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Monday, January 30, 2012

Trouble for National - treaty blocks asset sales

Even amongst National Party voters, whoring off our assets are ethically seen as akin to molesting your pets. Why John Key thinks implementing more right wing free market bullshit to respond to a global economic crises caused by the exact same free market bullshit is a solution is anyones guess, and seeing as our insipid self censoring mainstream media are too frightened to hold Key to account on the issue, the electorate are none the wiser either.

There is real trouble however brewing for National's desires to whore off our assets, and to the shock of many a redneck who hates asset sales, it's the treaty that is blocking Key.

That's right my Pakeha brethren, that awful Treaty that so many seem to want to erase and forget because it highlights the broken promises made by our forefathers is actually blocking the asset sales National have planned and in response to this, National have sent their Maori Party mouthpieces out for a series of hui to beg Iwi leaders to erase section 9 of the State Owned Enterprises Act 1986.

Most of the mainstream media are still either asleep from holiday or are too frightened of the Key Government in the wake of the Epsom Tea Pot Tape Police bullying (as attested by our sudden drop of 5 places in the worlds media freedom rankings last week), to question anything at the moment so aren't even aware of the significance of section 9. To help them out, here are the hui times that have been hastily arranged once National realized that section 9 could stop their privatization plans...

8 February 10.00am Distinction Hotel Rotorua

8 February 3.00pm Waikato Stadium Hamilton

9 February 3.00pm Wanganui Racecourse Wanganui

10 February 9.30am Toll Stadium Whangarei

10 February 3.30pm Novotel Auckland Airport Auckland

14 February 10.00am Waihopai Runaka Murihiku Marae Invercargill

14 February 4.00pm Chateau on the Park Christchurch

15 February 10.00am Emerald Hotel Gisborne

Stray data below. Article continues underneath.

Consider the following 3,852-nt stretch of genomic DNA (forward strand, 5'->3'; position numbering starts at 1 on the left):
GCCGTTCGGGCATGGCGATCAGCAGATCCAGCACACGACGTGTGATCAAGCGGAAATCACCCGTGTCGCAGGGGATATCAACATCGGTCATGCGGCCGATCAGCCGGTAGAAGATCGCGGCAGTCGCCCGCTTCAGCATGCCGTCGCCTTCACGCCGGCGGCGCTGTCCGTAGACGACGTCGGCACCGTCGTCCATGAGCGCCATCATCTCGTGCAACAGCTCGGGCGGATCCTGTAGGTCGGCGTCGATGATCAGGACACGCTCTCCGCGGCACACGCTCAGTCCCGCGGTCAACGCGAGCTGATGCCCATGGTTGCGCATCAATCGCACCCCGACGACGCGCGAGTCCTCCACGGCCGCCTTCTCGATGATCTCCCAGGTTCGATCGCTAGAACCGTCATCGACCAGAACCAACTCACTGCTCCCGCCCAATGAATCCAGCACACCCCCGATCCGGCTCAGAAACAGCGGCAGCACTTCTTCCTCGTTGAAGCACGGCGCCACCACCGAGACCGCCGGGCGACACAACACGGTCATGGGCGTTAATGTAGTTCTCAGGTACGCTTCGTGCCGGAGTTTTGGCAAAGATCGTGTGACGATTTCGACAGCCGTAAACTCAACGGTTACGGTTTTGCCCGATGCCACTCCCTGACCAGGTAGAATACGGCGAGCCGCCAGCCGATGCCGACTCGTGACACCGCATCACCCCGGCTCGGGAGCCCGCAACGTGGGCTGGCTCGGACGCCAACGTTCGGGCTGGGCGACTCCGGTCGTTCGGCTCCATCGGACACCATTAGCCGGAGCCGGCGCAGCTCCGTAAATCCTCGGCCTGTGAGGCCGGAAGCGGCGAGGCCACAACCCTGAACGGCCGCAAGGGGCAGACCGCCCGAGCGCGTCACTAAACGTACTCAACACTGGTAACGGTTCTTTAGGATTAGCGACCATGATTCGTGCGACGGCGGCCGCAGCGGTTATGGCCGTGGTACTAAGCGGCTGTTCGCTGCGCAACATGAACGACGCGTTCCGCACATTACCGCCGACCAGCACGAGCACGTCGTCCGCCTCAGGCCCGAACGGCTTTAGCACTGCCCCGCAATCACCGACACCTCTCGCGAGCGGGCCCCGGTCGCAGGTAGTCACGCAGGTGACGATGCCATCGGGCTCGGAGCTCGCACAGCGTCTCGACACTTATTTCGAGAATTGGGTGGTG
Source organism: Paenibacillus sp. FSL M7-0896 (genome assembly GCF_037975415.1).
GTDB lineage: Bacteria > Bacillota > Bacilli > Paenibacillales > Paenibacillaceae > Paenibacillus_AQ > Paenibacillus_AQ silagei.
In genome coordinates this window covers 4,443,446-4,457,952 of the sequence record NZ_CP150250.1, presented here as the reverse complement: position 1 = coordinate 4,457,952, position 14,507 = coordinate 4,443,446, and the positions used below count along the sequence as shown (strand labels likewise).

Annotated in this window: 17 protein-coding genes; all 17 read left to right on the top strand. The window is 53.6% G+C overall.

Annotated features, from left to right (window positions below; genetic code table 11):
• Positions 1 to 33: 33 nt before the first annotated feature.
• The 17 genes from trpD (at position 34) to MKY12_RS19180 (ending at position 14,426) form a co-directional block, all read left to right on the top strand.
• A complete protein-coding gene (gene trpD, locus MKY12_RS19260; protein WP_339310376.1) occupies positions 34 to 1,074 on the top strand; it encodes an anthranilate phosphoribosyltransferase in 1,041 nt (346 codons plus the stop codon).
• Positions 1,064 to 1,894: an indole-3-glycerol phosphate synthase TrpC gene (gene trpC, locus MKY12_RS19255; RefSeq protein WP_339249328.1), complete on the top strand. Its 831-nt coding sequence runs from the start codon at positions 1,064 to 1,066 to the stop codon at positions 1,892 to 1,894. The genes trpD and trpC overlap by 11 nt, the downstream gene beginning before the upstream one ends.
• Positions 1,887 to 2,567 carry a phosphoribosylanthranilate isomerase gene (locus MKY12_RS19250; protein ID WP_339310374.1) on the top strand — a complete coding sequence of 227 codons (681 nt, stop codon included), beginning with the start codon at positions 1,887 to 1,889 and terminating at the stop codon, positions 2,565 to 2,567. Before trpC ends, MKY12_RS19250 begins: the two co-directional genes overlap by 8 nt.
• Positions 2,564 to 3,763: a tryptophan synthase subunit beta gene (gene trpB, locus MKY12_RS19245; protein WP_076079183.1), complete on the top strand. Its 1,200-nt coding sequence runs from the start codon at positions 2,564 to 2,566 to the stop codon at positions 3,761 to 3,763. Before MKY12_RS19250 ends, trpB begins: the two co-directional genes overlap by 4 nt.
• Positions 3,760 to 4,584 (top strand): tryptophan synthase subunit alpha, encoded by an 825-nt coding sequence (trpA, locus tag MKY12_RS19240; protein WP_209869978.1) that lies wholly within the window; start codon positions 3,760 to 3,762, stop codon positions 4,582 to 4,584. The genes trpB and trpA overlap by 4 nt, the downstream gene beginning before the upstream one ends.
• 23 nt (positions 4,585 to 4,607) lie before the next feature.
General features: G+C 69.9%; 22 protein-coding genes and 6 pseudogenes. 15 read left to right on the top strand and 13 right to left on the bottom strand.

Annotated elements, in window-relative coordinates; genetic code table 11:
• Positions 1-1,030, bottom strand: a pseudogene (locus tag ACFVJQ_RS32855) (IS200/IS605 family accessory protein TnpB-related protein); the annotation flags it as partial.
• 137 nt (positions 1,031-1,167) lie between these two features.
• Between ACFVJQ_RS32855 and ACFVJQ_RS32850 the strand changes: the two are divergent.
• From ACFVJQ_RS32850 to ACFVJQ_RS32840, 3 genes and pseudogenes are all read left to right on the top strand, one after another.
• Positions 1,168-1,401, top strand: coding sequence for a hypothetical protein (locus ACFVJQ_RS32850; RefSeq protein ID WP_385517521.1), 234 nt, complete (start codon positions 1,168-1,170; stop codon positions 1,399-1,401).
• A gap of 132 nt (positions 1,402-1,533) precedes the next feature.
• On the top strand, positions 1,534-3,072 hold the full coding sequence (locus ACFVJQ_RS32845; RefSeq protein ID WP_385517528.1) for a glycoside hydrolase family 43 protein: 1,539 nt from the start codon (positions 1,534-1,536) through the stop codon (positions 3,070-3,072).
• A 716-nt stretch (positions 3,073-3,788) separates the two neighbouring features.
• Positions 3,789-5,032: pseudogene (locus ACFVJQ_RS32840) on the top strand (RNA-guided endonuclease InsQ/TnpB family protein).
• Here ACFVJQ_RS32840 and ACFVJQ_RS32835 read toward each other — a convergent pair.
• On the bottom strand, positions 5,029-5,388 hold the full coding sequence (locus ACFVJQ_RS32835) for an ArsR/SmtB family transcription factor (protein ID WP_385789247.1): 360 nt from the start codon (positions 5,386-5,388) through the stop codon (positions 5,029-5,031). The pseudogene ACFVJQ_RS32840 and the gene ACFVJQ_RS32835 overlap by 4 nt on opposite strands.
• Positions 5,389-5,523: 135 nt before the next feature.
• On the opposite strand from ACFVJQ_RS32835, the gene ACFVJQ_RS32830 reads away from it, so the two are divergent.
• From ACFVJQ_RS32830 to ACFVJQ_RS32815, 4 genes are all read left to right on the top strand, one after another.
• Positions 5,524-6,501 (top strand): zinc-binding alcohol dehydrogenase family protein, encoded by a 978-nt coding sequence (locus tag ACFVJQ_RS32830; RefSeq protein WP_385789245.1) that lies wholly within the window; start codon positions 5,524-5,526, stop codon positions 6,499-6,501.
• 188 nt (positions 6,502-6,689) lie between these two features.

15 February 3.30pm Te Puni Kokiri Wellington

...why all the fuss over Section 9? Section 9 of the State Owned Enterprises Act 1986 says that the Crown will not act in a manner inconsistent with the principles of the Treaty of Waitangi and flogging off assets we all own is utterly inconsistent with the principles of the Treaty.

This is an interesting angle, the idea that the Treaty could be used to actually protect the rights of everyone in NZ is a concept that will startle some Pakeha, but it's also the best chance of stopping our grinning multi-millionaire money trader from committing right wing economic vandalism by flogging off assets which can only be bought by the rich he's borrowed tax cuts for.

Once Close Up stop rehashing story ideas I did 7 years ago, the sleepy mainstream media should realize the significance of Section 9 and the Governments frantic attempt to smother it's importance.



At 30/1/12 12:56 pm, Blogger Nitrium said...

I'm sure our Dear Leader will find a way. Most likely he will simply bribe, err give Koha, to get the Iwi on board. For Key, Maori are simply "a cost of doing business". The asset sales will go ahead one way or another. He NEEDS these sales to make the budget 'work'. He has also I'm sure already made promises of first dibs to his mates. And finally he has a democratically endorsed mandate to make this happen FFS. You can't deny democracy!

At 30/1/12 3:39 pm, Blogger Max_black0 said...

The treaty shall be changed.
So says the Leader!

At 30/1/12 4:14 pm, Blogger Kelch said...

Key and associates are shrewd enough to know that the Maori Party will happily support asset sales if they can get a piece of the action for Iwi. Government and business regularly use the old divide and rule routine to advance difficult policy. The Maori party are vital for the asset sales process.

At 31/1/12 3:07 pm, Blogger Ben Wilson said...

You picked it..um, almost. Calling the Maori party mouthpieces of National isn't exactly saying that today they will block asset sales.

Not that I'm complaining. Good on the Maori Party for showing backbone - I guess they got the message from their voters.

It's not over yet, though. National has the numbers, even without the Maori. But Maori are an important rubberstamp, and their refusal is extremely significant for the asset sale mandate.


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